The Movie Waffler New to Netflix - THE MEG | The Movie Waffler

New to Netflix - THE MEG

the meg review
An underwater research facility is attacked by a gigantic prehistoric Megaladon shark.

Review by Eric Hillis

Directed by: Jon Turteltaub

Starring: Jason Statham, Li Bingbing, Rainn Wilson, Ruby Rose, Winston Chao, Cliff Curtis, Jessica McNamee

the meg poster

While superheroes continue to dominate the modern box office, the 2018 summer season witnessed a resurgence in the sort of old school wannabe blockbusters that dominated Hollywood in the 1990s. Movies like The Hurricane Heist, Skyscraper and The Meg take elements of the blockbuster's past - disaster movies, Die Hard, man versus nature - and stir up a contemporary concoction. You can largely thank the reticence of the Asian cinemagoing public to indulge in superheroes and Star Wars for this revival of simpler thrills, and with its international cast and Chinese funding, The Meg knows exactly where it's going to make most of its profit from.

Falling somewhere between the seriousness of Jaws and the knowing nonsense of Sharknado, The Meg's main selling point is the draw of seeing larger than life action man Jason Statham come up against an absolute unit of a foe, a battleship sized prehistoric Megalodon shark.

the meg review

As is de rigueur with the heroes of such fare, Statham's retired rescue diver Jonas Taylor is tortured by his past, having once failed to save a small group of divers from a shark attack as a result of saving a larger group. Simple maths tell you Taylor did the right thing, but he's quit the rescue diving life and now spends his days passed out drunk in a Thai bar.

That's until old friend Mac (Cliff Curtis) convinces Taylor to 'do it for us one more time' and come to the aid of the crew of a submersible which has become trapped on the ocean floor. Seeing a chance at redemption, Taylor agrees, but during his rescue attempt he learns what exactly caused the vessel to become trapped - the titular Megalodon. The crew of the underwater research facility involved realise they may all be next on the menu for the hungry shark.

The Meg offers up the usual array of stereotypical fish fodder. There's chief scientist Zhang (Winston Chao); his daughter and love interest for the Stath, Suyin (Li Bingbing); her precocious daughter Meiying (Shuya Sophia Cai); Morris (Rainn Wilson), the facility's douchebag billionaire funder; Jaxx (Ruby Rose), some sort of computer whiz; DJ (Page Kennedy), the obligatory cowardly black guy, whose mugging isn't far off that of controversial '30s African-American comics Mantan Moreland and Willie Best; and various undefined redshirts.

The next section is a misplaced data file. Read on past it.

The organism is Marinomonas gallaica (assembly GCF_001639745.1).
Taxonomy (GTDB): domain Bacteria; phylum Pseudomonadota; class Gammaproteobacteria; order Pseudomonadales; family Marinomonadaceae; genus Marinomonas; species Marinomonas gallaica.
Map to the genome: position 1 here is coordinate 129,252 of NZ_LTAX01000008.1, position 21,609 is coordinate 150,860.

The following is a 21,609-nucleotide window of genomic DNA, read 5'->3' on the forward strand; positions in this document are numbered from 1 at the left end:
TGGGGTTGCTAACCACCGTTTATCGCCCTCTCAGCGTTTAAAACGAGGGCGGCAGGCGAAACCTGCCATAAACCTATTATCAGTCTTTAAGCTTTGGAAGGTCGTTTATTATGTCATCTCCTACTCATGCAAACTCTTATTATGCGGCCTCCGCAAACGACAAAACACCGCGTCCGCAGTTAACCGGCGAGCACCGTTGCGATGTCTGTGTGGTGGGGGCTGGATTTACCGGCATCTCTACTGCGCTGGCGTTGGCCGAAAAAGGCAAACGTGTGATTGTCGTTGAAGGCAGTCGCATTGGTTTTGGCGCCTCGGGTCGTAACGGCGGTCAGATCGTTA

the meg review

With the exception of Morris and the irritating and racially problematic DJ, all the assembled characters are likeable, and Statham and Bingbing have a cute 'will they, won't they' dynamic that reminds you how scared Hollywood has recently become in portraying flirtatious relationships between men and women, particularly in an inter-racial context. Some of the best lines go to Cai's gifted kid Meiying, who appears to be the smartest cookie on a station filled with scientists.

Stath versus shark is all well and good, but The Meg fails to exploit either of its top-billed beasts. Perhaps Statham was chosen for the role because of his past as an Olympic diver, but having him spend most of the movie seated behind the controls of various underwater vessels is a waste of his athletic talents.

The ocean liner sized elephant in the room is The Meg's lack of gore. Let's not fib ourselves, if you're buying a ticket for a movie with this premise you're hoping to see a variety of characters get chomped and chewed in graphic detail. Very few people actually get eaten in The Meg, which is fine - Spielberg killed less than a handful in Jaws after all, but he made you feel every death and his movie pushed its PG rating to the limit.

the meg review

Whenever the eponymous Meg claims a victim, the screen is obscured by a giant splash of water to ensure we aren't treated to any gruesome details. As a result, the heavily trailer teased set-piece involving a Chinese beach packed with potential shark bait swimmers turns out to be a damp squib when it could have rivalled the outrageously over the top central massacre of Alexandre Aja's under-appreciated Piranha 3D. It's akin to how the Japanese put black bars over the genitalia of their pornstars - do they really think anyone is watching this stuff for the storyline?

The Meg is at its best when it acknowledges how silly it really is and plays up the clichés of the genre. It boasts a handful of gags that made me laugh out loud and a final irresistible Dad joke coda tells you everyone involved has their tongues planted firmly in their cheeks. As milque toast as the filmmaking here is, I'll take this over mopey men in tights every day.

The Meg is on Netflix UK now.